Dear “K_Mom” and Dr. Corenman,

    I logged in to provide another update on my iFuse procedure, and upon reading K_Mom’s posting, I’d like to include her in this message — perhaps something I include in my update will benefit her insofar as her concerns over a slow recuperative process.

    I had my first iFuse SI joint procedure in early November, 2012. My surgery went smoothly, and after a one-night’s stay in the hospital, I came home to recuperate. I followed my surgeon’s postoperative directives to the letter — toe touch non-weight bearing for 5-6 weeks (crutches or a walker), then applied weight as tolerated. I had the usual postoperative discomfort for a few weeks, then it slowly dissipated and resolved after about 6 weeks.

    In early February 2013, we fused the right SI joint. Again, everything went well, and I was released after an overnight stay. When I arrived home, it was snowing, so we took every precaution to make sure I didn’t slip or fall. Although we tried to be careful, my right crutch slipped out to the right, and my right leg (which had just been operated on 18 hours before) adducted… I stepped hard off the walkway, about 8 inches down, and heard two “pops”… I called my surgeon given the extreme pain I was experiencing, and he immediately prescribed a 7-day steroid dosepack to reduce any swelling. He advised me to call back if I wasn’t improving in 3-4 days. I called back, and was advised to come in for X-rays, which revealed 2 (out of 3) displaced titanium bolts. The top bolt had actually broken loose from its drilled port and was shoved forward into the S-2 nerve outlet, completely crushing the nerve. We scheduled yet a third surgery to back the displaced bolts out, thus relieving the S-2 nerve.

    Needless to say, this unforeseen accident and subsequent third surgery to repair the bolts has delayed what was likely to be a normal recovery. The repair surgery was on Feb. 28, and I’m still experiencing discomfort. However, it’s to be expected due to the S-2 nerve undergoing such a traumatic impingement.

    K_Mom, here’s some advice (supportive comments) that may help… If you’re still experiencing pain that you feel isn’t the expected, usual postoperative pain, have a candid discussion with your surgeon. Has he obtained postoperative X-rays to evaluate the placement of your implants? Sometimes, albeit rarely, a bolt can be slightly off center, or was drilled in a tiny bit too far… If that occurs, and the bolt (implant) is impinging or touching your S1 or S2 nerves, it can cause discomfort. This could be inflammation around the nerves, and maybe a steroid dose-pack would help. Is the pain isolated around your incision site, or does it radiate down the thigh or into your leg? And most importantly, is the pain you have now *identical* to the pain prior to your fusion? If not, you may have something else going on underneath the original problem.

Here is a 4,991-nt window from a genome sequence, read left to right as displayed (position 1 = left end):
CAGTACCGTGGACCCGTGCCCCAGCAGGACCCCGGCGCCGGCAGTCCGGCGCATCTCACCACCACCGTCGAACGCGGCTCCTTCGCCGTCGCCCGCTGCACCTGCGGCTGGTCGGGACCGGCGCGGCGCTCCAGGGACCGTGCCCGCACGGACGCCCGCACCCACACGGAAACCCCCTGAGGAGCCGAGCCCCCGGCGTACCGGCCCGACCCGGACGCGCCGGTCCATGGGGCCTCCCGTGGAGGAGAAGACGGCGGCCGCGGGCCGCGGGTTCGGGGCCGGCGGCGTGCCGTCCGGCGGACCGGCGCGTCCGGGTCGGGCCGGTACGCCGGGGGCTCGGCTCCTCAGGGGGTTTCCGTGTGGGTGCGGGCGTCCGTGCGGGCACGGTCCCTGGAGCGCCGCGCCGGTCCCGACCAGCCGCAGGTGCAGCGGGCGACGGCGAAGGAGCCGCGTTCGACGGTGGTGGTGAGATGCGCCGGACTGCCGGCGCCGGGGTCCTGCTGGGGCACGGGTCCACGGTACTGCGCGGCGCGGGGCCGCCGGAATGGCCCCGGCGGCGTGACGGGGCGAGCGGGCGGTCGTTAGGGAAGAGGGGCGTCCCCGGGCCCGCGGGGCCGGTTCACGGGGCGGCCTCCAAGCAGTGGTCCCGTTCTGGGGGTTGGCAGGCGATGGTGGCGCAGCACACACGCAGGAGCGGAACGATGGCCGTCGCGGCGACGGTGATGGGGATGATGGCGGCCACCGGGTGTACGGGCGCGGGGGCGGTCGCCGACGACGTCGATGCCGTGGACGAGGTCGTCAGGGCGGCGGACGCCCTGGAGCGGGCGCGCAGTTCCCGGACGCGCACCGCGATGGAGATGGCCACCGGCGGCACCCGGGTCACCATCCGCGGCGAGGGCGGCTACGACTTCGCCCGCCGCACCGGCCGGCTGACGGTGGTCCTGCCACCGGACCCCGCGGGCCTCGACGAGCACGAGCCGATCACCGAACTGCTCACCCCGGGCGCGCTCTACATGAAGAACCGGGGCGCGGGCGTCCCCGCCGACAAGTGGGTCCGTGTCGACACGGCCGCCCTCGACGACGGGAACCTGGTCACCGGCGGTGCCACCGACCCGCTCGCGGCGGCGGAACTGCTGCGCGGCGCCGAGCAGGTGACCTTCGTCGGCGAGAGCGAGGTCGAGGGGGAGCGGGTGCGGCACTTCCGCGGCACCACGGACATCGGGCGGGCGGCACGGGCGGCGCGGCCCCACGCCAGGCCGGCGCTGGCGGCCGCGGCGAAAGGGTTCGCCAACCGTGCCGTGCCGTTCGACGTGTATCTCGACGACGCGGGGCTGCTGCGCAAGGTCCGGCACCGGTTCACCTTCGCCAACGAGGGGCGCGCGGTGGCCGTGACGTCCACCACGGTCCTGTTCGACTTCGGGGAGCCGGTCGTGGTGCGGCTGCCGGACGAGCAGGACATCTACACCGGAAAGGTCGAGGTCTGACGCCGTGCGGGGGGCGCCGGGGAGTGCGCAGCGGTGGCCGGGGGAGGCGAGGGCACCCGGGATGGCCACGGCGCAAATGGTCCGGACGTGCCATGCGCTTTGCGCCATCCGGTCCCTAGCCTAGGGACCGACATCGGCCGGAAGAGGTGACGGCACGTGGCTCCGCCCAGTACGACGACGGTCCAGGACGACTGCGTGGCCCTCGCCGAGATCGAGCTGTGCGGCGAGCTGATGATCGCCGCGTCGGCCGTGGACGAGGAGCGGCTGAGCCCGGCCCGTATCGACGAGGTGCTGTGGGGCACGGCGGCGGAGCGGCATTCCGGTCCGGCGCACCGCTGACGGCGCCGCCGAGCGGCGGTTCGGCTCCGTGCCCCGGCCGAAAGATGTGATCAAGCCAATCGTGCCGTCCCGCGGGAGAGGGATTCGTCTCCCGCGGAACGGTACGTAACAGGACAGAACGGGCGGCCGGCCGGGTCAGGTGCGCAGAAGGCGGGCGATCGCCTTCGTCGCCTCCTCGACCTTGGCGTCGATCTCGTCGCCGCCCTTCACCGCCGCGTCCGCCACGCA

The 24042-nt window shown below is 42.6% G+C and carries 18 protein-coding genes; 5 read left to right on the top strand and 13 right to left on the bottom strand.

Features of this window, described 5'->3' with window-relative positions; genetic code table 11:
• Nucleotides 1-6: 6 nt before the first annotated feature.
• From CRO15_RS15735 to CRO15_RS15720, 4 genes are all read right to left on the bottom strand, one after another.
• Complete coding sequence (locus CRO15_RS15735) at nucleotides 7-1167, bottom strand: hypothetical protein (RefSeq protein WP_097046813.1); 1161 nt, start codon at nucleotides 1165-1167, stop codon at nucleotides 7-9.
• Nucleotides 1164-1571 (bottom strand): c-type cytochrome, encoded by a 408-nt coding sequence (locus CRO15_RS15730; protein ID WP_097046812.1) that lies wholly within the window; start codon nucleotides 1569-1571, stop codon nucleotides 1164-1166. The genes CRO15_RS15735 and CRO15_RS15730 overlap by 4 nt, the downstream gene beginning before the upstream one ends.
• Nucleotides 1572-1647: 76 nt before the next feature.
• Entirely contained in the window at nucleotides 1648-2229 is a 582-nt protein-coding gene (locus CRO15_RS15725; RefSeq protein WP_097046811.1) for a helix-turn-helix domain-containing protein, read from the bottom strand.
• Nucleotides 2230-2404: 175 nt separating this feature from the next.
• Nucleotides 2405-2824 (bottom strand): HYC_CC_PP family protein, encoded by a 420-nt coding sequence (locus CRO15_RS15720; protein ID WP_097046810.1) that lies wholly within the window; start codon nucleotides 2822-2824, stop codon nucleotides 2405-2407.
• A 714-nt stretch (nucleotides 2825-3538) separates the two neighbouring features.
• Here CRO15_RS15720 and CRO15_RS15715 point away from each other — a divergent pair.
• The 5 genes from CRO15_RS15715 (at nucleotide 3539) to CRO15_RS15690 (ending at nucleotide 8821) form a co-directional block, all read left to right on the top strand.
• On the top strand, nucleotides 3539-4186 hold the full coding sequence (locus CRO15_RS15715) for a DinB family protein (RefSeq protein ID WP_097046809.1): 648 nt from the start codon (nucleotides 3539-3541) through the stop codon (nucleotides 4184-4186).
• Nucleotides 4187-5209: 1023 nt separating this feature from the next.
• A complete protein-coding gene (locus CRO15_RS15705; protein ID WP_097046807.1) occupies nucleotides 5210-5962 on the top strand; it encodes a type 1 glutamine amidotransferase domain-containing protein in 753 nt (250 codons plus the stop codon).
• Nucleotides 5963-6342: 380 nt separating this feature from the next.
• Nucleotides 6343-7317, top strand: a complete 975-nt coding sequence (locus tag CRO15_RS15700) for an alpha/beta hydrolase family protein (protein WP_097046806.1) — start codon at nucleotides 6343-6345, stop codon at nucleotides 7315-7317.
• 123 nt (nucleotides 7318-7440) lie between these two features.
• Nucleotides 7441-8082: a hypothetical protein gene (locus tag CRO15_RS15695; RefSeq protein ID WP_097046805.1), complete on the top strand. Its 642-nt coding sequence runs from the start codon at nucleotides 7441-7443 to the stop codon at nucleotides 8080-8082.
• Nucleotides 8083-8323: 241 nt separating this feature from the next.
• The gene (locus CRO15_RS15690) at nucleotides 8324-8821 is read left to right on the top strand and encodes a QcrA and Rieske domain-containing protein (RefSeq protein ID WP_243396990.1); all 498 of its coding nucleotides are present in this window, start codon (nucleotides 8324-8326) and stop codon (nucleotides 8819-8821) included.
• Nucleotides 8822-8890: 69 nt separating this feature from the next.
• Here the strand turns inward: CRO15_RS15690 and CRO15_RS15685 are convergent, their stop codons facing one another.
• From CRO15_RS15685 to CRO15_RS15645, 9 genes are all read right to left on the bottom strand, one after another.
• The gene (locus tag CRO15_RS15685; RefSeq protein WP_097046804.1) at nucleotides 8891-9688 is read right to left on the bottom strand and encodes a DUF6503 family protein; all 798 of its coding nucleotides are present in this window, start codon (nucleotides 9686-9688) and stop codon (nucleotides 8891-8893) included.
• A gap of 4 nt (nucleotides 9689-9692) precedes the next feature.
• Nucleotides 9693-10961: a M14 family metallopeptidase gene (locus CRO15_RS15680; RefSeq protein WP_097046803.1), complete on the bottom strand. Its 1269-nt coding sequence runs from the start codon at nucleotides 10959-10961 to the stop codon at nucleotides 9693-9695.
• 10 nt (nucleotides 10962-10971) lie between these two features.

Be patient… I’ve had both sides fused, and ideally, each one takes 26 weeks to ~fully fuse~ and return to some semblance of normalcy. Every individual heals at a different rate, in different ways, and with different results. Don’t be discouraged when you see others posting about their miraculous recuperations, or their ability to run a marathon the day after surgery. I can attest to the fact that one side of your body will heal differently than the other… My shoulders have both been operated on (twice on each side), and the right side has never been as good as the left. My iFuse surgeries were the same… My right side is healing more slowly than the left, which is largely attributable to the broken bolts from my hard landing.

    If you’re still miserable after this many weeks, I’d revisit the surgeon and request a re-exam of the operative site. The muscles around a fusion site are also key here… Since the surgery renders a part of your body immovable and completely stable, those surrounding muscle groups aren’t active anymore. Your muscles thus atrophy, or shrink and deteriorate from not being fired. Muscle spasms occur, and the nerves that travel through those strands of muscle become entrapped and painful.

    If I’ve misspoken here, I’m sure Dr. Corenman can correct me… A slow recovery is frustrating and can lead to depression and a sense of despair. Don’t let yourself get to this point, so see your surgeon and TALK to him or her. Write down all of your symptoms, and ask that all of your questions be addressed before the surgeon leaves the room. A positive attitude does wonders.

    Good luck.

    S.W., NC